“Thank you for coming out to our South by Southwest performance,” band leader Kevn Kinney joked a few songs into Tuesday’s Drivin’ N’ Cryin’ show at the Sahara Lounge. “We’re a little late, but we got stuck in traffic for four months.” They were worth any wait, as it turned out. The Atlanta rockers have visited Austin during SXSW on several occasions in recent years, but Kinney said later that it had been a long time since the band had played a full-on rock show here outside of those mid-March truncated showcases.
It’s hard to imagine how or why. In the sweltering heat of mid-July, crammed onto the small stage at the non-air-conditioned Sahara, Kinney and his bandmates blazed through two and a half hours of triumphant American rock ‘n’ roll, reaffirming that they remain as vital in 2016 as when they burst on the scene 30 years ago with their lightning-bolt debut album “Scarred But Smarter.”
Tucked into deep east Austin on Webberville Road just barely inside Highway 183, the Sahara is a charmingly funky joint, with a rambling back patio and a rough gravel parking lot. Its eclectic bookings touch on everything from African and Cuban music to punk rock and jazz.
Kinney and his mates have shown up here before during SXSW, leading to this two-night stand that concludes Wednesday with another 9:30 p.m. show ($10 admission). If it seemed an unlikely locale for a band that once headlined Liberty Lunch and played arenas opening for R.E.M., it quickly became clear that the band was quite comfortable and in its element at the Sahara.
Kinney’s magic is much like that of Texas treasure Alejandro Escovedo, in that he can rock the house ferociously one minute and lovingly the next, trading a full-band explosion for an acoustic guitar. He pushed the needle well into the red for the first hour, and with good reason: At his right was a ringer of a lead guitarist in Warner Hodges, whose work with Nashville country-punkers Jason & the Scorchers is legendary.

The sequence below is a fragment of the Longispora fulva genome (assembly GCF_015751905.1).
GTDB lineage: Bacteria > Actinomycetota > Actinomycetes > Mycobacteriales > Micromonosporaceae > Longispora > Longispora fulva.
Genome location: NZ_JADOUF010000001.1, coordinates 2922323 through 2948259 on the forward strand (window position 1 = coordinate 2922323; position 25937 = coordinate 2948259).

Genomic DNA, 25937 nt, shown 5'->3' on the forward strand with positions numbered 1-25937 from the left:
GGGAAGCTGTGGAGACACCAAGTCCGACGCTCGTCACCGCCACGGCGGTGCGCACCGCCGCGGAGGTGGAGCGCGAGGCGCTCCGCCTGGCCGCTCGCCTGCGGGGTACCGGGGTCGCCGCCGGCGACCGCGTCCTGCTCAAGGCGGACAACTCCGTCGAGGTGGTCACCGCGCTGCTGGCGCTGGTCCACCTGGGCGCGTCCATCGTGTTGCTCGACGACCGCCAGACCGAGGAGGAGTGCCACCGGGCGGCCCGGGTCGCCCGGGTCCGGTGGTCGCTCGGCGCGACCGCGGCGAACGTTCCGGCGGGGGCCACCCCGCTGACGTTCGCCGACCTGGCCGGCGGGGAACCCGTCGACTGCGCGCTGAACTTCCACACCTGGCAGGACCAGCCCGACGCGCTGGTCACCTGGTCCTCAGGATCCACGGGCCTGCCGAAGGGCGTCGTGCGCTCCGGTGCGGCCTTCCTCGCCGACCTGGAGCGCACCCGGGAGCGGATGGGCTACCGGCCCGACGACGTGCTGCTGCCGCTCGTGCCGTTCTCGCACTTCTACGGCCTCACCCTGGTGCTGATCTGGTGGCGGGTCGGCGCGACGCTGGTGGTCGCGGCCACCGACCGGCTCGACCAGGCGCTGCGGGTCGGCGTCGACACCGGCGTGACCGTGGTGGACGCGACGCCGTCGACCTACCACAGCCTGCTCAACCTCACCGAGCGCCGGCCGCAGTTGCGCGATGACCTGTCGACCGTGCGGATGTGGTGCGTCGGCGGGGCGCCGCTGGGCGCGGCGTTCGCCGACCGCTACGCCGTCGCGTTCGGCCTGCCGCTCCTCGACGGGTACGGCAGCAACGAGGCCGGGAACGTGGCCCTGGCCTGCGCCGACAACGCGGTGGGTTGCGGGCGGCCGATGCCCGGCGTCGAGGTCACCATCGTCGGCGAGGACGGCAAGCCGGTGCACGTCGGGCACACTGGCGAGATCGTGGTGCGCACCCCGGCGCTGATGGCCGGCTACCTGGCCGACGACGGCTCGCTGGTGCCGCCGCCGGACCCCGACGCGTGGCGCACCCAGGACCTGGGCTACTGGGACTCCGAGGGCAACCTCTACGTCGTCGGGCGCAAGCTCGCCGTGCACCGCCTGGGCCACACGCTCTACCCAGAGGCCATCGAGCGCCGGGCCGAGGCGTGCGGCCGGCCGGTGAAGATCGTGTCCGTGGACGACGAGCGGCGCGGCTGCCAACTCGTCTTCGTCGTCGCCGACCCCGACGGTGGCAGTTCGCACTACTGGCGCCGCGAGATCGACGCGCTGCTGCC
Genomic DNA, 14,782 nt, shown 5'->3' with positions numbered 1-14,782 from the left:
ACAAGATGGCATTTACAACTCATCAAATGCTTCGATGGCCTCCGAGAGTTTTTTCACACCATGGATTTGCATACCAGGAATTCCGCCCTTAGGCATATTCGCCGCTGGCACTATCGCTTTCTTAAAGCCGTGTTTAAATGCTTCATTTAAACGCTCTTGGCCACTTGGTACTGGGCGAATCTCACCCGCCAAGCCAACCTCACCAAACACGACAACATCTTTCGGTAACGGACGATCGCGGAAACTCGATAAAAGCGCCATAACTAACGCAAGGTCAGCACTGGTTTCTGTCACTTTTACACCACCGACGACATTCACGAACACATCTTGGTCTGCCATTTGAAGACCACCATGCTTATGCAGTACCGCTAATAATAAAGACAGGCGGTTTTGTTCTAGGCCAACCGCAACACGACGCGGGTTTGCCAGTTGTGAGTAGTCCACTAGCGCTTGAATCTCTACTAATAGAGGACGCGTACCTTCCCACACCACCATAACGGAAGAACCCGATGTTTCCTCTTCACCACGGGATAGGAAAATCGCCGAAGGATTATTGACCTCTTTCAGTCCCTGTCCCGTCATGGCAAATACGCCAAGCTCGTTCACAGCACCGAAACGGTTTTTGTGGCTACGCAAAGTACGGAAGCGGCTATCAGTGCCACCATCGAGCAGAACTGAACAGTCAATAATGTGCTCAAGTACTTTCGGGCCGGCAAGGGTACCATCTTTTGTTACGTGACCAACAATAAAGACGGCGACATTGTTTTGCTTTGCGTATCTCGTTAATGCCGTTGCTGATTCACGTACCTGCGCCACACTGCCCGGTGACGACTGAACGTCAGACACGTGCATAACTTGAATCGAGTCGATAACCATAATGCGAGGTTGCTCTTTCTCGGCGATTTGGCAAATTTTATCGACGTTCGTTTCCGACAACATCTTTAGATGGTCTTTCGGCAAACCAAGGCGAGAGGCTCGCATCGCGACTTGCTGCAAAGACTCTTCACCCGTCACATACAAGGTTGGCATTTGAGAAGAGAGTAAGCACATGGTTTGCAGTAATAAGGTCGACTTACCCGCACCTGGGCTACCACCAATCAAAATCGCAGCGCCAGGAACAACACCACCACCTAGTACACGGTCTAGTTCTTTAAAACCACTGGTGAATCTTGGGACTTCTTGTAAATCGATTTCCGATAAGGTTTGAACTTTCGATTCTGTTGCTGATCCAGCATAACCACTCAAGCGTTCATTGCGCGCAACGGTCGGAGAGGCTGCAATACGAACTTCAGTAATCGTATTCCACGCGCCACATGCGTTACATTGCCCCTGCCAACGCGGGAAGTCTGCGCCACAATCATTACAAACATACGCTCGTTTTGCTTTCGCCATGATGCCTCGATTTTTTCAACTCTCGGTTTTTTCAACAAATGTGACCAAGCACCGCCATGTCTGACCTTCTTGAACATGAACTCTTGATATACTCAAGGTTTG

Vitally important to the Drivin’ N’ Cryin’ sound is co-founding bassist Tim Nielsen, who frequently complements Kinney’s keening lead vocals with perfectly sympathetic harmonies. Add powerful drummer Dave V. Johnson behind them, and the foursome quickly served notice that this would be one of the year’s most memorable club shows. Hodges’ incendiary playing propelled intense numbers such as “The Innocent” and “You Don’t Know Me,” culminating in the heavy blues burner “Honeysuckle Blue.”
When Kinney did shift gears and reach for the acoustic, it opened a window on why he’s such a special songwriter. Longtime fan favorites “You Mean Everything” and “Let’s Go Dancing” pulled the band from tough to tender; better still was “With the People,” an uplifting ballad that rang out loud and clear as the Republican National Convention was in full swing. On this night, DNC trumped the RNC.
From there, it was a full-force drive heading “Straight to Hell,” Kinney’s best-known song and one that’s far more cheerful and life-affirming than its title would suggest. Austin’s Bonnie Whitmore, who recorded one of Kinney’s songs on her soon-to-be-released album, joined in onstage, and by the end, the entire audience was singing along.
The denouement was, somehow, even more moving. Hodges took center stage for a blazing Jason & the Scorchers number co-written by the late Scorchers drummer Perry Baggs. Kinney returned, acoustic in hand, for the beautifully rambling epic “Good Country Mile,” which I once suggested is his finest song. The way he silenced the room with it on this night lent credence to that notion.
By Peter Blackstock
July 20, 2016